Where Do They Really Live

drone
Drone flying

The Registry, for sex related criminal records, does not cure anything nor has it saved any child’s life nor has it really done anything for society other than make some residents feel angry, disgusted and rebellious over who is living in their neighborhood.

The Registry is not accurate1 less than 75% of the addresses listed could have been correct, as at least of 25% were false addresses, empty lots or businesses. http://www.examiner.com/article/how-accurate-are-sex-offender-registriesand it can not determine when, where or how another sex related crime will occur. For example, let us say your hard working neighbor with a family and a dog is on the local registry and you see him or her go to work every day then return in the evening to attend community and family functions. Would this lift an eyebrow as to what deviant and unusual activities the person may be up to at any given time? Probably not. But if you saw a single middle age, scruffy looking apparently unemployed man who never really left his house often; then one may say to your self, he is definitely up to no good and I want him out of my neighborhood.

The truth of the matter is that you do not know what any of these registered persons may really be doing. The well mannered husband who is employed and eats dinner with his family every night could be the biggest criminal in your neighborhood. While the scruffy looking guy could be isolated to his computer all day because he is a world class computer programmer or sells products online and is stuck sitting at his terminal all day to get orders filled. The bottom line is: do you really know who is doing what and when. Your “family-man” could be a member of a child abuse-related syndicate and he meets every Thursday at a bar in downtown hotel to organize his deals with other members. While the scruffy guy is basically making a hundred and fifty grand a month and is saving for a warehouse in New York where he can expand his business to.

The other important factor in the “search for predators” scare is, do we really help anyone or protect anyone by keeping tabs on people who are on the registry? I know that the State of Arizona has a new Registry for owners and pilots of these four bladed flying drones2 http://registrationfordrones.com/arizona-drone-registration/ so that the FAA can have someone to point their finger at when it comes time to collect an insurance policy relating to damages or death caused by one of these drones flying into a plane. Sort of in the model of why we have registration for automobiles, so that insurance companies can be sure who the owner is (and so that States can get budget information based on types and number of of vehicles). All of these last two registration systems are good for preparation and resolution within the limits of the programs.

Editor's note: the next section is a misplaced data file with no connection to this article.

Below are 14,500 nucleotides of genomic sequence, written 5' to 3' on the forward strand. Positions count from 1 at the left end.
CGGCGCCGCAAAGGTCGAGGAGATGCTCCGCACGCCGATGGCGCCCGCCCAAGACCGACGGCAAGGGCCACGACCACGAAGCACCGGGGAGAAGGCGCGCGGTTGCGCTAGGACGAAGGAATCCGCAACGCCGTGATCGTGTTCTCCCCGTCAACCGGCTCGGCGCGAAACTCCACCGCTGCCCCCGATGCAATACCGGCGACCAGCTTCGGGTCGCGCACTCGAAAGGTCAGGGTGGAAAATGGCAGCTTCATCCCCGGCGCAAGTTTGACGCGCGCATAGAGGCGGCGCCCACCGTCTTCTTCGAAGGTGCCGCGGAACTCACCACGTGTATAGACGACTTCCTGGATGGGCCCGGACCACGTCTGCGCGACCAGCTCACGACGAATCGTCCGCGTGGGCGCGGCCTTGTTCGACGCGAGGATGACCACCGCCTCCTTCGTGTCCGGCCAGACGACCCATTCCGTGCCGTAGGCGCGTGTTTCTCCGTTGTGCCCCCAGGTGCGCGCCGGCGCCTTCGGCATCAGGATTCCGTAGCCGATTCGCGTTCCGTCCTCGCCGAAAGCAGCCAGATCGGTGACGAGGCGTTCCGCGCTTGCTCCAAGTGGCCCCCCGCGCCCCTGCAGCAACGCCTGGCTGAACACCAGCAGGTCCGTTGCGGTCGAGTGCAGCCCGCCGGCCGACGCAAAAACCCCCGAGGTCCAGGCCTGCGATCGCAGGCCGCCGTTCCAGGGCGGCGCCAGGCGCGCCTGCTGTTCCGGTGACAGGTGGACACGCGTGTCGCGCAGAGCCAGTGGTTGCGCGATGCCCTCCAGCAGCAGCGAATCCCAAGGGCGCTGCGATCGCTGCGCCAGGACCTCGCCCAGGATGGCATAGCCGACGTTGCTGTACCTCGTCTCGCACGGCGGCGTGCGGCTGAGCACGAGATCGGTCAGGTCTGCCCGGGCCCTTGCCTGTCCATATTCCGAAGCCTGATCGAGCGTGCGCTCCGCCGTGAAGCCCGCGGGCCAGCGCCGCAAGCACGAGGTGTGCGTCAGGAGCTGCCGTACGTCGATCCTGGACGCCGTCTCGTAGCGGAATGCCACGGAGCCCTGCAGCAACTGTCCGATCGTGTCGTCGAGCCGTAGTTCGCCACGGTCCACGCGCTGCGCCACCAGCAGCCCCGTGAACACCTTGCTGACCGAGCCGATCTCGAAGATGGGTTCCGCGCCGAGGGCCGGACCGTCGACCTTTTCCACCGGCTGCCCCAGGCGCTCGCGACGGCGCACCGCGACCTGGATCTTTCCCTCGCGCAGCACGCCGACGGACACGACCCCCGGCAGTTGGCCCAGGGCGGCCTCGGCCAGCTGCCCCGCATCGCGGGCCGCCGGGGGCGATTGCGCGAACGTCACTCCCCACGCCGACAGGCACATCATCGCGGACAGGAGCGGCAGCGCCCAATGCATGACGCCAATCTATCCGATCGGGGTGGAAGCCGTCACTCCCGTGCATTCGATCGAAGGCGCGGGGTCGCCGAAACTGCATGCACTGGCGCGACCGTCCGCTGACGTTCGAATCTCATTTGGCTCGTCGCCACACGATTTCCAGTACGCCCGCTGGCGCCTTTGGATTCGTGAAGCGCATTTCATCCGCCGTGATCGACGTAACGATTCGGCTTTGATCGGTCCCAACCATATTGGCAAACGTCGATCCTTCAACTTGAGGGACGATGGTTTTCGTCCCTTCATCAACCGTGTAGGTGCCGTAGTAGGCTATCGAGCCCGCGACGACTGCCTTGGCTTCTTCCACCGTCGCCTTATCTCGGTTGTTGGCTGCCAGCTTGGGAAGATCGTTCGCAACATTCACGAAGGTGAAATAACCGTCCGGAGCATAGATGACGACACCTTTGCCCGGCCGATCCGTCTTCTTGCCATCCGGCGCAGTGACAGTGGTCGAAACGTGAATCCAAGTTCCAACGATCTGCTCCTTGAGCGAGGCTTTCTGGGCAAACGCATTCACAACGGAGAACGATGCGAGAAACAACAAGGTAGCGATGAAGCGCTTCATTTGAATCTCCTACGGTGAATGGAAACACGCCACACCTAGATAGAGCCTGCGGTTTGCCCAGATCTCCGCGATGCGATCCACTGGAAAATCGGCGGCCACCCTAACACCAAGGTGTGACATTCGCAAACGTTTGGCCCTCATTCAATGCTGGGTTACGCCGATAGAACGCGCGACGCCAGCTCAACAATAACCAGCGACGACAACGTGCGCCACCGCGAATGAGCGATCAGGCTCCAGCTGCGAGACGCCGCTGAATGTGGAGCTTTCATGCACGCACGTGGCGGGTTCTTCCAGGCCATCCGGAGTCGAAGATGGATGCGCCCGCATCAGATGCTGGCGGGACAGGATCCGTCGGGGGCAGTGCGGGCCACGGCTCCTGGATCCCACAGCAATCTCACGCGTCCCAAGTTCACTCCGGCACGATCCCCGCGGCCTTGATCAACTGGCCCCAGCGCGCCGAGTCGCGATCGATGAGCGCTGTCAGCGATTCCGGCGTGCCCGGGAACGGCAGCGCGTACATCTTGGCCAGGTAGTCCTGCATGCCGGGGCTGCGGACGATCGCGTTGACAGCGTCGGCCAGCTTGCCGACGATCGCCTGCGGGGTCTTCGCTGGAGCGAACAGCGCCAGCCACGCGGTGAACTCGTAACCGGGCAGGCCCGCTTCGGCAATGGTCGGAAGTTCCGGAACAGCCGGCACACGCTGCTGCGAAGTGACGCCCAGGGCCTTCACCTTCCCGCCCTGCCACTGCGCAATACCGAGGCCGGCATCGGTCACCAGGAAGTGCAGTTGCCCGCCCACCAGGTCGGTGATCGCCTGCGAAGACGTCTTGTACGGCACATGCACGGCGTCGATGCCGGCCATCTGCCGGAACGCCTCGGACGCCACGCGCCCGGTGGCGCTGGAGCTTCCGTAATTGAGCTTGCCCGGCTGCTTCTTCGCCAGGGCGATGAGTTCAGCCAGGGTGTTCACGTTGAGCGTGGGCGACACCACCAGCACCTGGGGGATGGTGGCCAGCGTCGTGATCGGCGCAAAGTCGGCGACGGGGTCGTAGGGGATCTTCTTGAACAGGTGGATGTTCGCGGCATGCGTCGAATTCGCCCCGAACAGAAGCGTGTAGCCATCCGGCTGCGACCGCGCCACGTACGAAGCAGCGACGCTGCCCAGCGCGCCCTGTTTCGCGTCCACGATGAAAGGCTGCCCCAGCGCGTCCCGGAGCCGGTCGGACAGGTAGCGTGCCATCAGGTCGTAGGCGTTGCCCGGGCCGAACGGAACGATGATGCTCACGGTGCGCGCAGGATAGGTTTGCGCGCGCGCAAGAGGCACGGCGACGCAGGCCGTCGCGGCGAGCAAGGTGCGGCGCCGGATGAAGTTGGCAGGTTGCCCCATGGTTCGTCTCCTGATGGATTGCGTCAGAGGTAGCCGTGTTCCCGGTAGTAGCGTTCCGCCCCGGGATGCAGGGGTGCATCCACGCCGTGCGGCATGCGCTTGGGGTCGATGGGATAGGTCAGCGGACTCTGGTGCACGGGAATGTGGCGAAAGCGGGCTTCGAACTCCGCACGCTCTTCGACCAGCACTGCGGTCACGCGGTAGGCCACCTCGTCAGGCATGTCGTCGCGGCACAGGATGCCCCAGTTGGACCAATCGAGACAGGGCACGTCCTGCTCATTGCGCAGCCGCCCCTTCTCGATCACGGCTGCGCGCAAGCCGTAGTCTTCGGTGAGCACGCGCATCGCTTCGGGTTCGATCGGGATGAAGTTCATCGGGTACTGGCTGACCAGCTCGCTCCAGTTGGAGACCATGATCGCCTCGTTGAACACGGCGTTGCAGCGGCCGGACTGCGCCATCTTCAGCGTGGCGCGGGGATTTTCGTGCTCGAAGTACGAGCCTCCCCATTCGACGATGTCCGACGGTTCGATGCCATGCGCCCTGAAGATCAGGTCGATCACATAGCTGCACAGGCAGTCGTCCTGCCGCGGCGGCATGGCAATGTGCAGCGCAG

Can you tell me if any sex-related crime records system—the Registry—can insure or compile instances of fact to prepare or resolve any crime against a child? I would love to see reports or stories of such and would be welcome to post them on this Website if you can show me any such material.

Do you know where your sex offender is tonight?

01/24/2015 aside: I found this while looking for work which requires a background check. Services provided by this reputable large national background check service listed s.o. registry search as offered:

Sex Offender Registry
Price: $8
What’s Checked:
National Sex Offender Registry (48 states)
Does not include CA or NV – our interpretation of the legislation in those states is that the info from their sex offender websites should not be used for employment purposes, mainly due to inaccurate info

So you may have noticed the disclaimer at the end of this price sheet claiming to no accuracy on CA, NV websites; the part they did not want to include was that in CA The website at  www.meganslaw.ca.gov was established by the California Department of Justice pursuant to a 2004 California law for the purpose of allowing the public for the first time to use their personal computers to view information on sex offenders required to register with local law enforcement under California’s Megan’s Law.

California Penal Code Section 290.4(d) (2).

However, there is an exception.  According to California law, a  person is authorized to use information disclosed pursuant to this section only to protect a person at risk. California Penal Code Section 290.4(d) (1).

The problem for employers that want to use this information is that there is no legal definition for the term  a “person at risk.”  Neither the California Penal code, the legislative history of the section or the Megan’s law website defines a “person at risk.” 3 http://www.esrcheck.com/wordpress/2009/07/16/california-sex-offender-search-employment-screening-background-check/ and NV has recognized, pretty much, the same injunctive action.

 

 

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